Violets: Hardy plants with a gentle nature

Violets: Hardy plants with a gentle nature

Spring is almost here again and we’re ready for bright colours in the garden. What better plant for that than the hardy violet? Despite its soft and gentle appearance, the violet is a hardy plant that will brighten up your garden, patio or balcony not just in spring, but also during harsh winters.

Want a ravishing garden, patio or balcony throughout the year?

If so, the violet is a perfect choice for you! Violets bloom in every season, depending on when you plant them. Planting and caring for them is a piece of cake. Anyone can enjoy these little beauties, even those without green fingers. View our range of violets.

From dog violets, horned violets, tricolour violets to blue violets

From dog violets, horned violets, tricolour violets to blue violets

Which violet is right for you? There are over 400 species of violets, so it’s no surprise that it can be hard to make head or tail of them. ‘Viola’ is the official Latin name of this genus from the ‘Violaceae’ family. This genus is subdivided into different species. We have organised the best known species in a list below.

Dog violets

Dog violets, the ones you see in gardens, are actually a type of miniature horned violets. True dog violets, Viola silvestris, only grow in broad-leaf forests. However, for the sake of convenience, we call them dog violets.

Horned violets

The horned violet, Viola cornuta, is native to the Pyrenees. They come in many different colours and can be identified by their longer, stretched petals, which is where their name comes from. This violet makes an excellent ground cover.

Tricolour violet

The tricolour violet, or Viola tricolor, comes in, you guessed it, three colours. This violet loves the sun, so it is perfect for the springtime.

Sweet violets

The Sweet violet, Viola odorata, is the first to bloom of them all and has a uniquely pleasant fragrance that inspired its name: ‘Scented’.

Blue violets

Blue violets is the collective name for all the kinds that share this colour. These can be violets of any species. Did you know that blue violets are actually a symbol of love?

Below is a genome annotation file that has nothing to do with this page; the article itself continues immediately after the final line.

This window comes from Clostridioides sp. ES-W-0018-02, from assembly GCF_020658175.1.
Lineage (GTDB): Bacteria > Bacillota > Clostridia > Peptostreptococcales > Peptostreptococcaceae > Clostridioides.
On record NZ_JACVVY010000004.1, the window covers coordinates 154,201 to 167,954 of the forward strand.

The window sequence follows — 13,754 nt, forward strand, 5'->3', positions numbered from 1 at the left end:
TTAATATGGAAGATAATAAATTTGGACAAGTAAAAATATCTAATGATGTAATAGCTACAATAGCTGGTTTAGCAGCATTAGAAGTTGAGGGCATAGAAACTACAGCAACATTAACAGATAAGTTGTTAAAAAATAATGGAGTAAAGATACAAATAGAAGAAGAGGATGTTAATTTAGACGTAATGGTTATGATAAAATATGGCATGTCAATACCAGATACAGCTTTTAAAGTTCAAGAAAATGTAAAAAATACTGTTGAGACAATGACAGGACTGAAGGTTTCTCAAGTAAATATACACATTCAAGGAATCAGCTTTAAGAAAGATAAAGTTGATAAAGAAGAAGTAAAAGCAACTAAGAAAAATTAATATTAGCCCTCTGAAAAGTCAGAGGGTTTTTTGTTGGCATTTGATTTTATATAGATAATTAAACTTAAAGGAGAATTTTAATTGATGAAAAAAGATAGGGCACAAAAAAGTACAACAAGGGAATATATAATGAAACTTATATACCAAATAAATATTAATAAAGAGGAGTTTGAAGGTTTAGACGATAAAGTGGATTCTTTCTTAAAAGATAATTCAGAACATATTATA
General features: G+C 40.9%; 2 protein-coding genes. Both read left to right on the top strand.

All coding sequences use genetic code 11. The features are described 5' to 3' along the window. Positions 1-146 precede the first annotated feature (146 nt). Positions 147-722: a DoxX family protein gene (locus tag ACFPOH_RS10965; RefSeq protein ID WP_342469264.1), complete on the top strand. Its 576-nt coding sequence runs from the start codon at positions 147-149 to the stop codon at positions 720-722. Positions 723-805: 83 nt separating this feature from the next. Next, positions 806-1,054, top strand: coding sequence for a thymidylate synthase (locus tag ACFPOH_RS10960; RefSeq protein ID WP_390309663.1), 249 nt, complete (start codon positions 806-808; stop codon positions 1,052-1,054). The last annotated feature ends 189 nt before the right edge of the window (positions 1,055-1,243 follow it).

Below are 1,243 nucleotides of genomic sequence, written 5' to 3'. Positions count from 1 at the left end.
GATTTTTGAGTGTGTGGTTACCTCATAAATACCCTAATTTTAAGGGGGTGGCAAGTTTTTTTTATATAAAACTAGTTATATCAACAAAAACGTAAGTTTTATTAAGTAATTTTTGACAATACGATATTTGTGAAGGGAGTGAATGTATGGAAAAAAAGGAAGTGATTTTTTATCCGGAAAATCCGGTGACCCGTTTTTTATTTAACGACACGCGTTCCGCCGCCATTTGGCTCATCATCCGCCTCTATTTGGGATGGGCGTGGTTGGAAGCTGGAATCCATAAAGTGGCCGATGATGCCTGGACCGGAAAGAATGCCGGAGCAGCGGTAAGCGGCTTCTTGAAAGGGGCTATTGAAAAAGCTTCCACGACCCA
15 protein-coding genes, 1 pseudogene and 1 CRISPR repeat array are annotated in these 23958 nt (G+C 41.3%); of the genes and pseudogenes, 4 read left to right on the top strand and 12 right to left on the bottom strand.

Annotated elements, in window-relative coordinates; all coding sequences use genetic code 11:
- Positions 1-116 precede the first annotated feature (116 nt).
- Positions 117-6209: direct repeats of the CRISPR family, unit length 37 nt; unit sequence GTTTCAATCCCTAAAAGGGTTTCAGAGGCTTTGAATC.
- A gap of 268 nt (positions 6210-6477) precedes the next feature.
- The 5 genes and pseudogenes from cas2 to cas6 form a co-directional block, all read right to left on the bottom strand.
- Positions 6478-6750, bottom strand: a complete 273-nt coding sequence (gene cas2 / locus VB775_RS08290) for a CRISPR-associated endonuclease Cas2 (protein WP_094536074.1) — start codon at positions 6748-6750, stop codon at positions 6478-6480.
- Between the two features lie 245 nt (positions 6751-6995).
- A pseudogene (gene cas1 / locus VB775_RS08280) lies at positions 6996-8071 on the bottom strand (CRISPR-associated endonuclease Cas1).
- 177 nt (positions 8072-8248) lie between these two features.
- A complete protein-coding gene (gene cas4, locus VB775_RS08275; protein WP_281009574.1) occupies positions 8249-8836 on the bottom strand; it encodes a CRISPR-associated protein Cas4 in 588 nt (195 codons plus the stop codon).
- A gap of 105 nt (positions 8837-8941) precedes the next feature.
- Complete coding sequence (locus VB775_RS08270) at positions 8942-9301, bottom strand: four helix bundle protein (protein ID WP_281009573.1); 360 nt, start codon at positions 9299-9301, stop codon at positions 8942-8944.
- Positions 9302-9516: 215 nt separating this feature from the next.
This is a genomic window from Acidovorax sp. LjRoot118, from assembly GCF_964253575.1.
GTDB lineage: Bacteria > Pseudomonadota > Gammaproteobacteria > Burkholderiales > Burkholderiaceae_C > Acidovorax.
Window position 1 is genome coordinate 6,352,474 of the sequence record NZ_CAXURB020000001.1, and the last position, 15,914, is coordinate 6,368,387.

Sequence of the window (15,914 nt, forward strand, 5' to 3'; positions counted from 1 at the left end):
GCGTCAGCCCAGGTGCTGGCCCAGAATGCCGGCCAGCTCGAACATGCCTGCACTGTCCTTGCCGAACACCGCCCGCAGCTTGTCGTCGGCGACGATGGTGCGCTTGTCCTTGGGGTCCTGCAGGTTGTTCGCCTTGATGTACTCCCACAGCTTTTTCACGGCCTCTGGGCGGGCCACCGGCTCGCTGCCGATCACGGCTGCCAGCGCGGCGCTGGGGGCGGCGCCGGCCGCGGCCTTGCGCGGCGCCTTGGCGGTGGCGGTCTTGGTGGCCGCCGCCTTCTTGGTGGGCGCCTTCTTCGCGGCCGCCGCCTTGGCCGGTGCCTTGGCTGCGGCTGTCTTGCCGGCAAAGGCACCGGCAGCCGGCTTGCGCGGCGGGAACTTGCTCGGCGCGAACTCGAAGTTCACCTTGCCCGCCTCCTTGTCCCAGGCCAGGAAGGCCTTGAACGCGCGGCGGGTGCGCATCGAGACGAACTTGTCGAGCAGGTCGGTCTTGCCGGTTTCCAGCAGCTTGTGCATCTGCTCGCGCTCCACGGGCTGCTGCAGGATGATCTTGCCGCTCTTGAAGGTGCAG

Winter-hardy violets

Winter-hardy violets in spring? Sure thing! Of course, when you think winter-hardy, you also think of winter, but these violets also bloom in spring. This is because these violets are sowed and cultivated in the early summer.
Winter-hardy violets

When it’s terribly cold, the violets may lose their petals, but don’t give up on them! There is a good chance that they will bloom again when it gets warm. They will grow taller, which makes them eventually start to droop. Give the winter-hardy violet a trim and some liquid plant food. This will give them a boost to make them bloom again. This can last up until the end of May.

Large-flowered and small-flowered violets

These terms refer to the size of the flower. Large-flowered violets are often F1 hybrid violets. This means that they have been bred and cultivated to be uniform in appearance.

Large-flowered violets are known under common names like: Ice violets or Aalsmeer/Holland/Swiss Giants. You can probably guess what kind of flowers small-flowered violets have. These are often horned violets bred with other species. Small-flowered violets bloom for a long time. Perfect to create the spring mood.

Tip: Sow your own large-flowered violets.

How can you tell them apart?

In order to make it easier to identify the violets, we have set the 5 violets with the most distinct appearances beside each other to help you out.

  1. ‘Eye violet’: these flowers are evenly coloured and have a bright ‘eye’ in the centre. These are often large-flowered violets.
  2. ‘Flag violets’: the uppermost petals have a different colour than the lower ones. These are often small-flowered violets.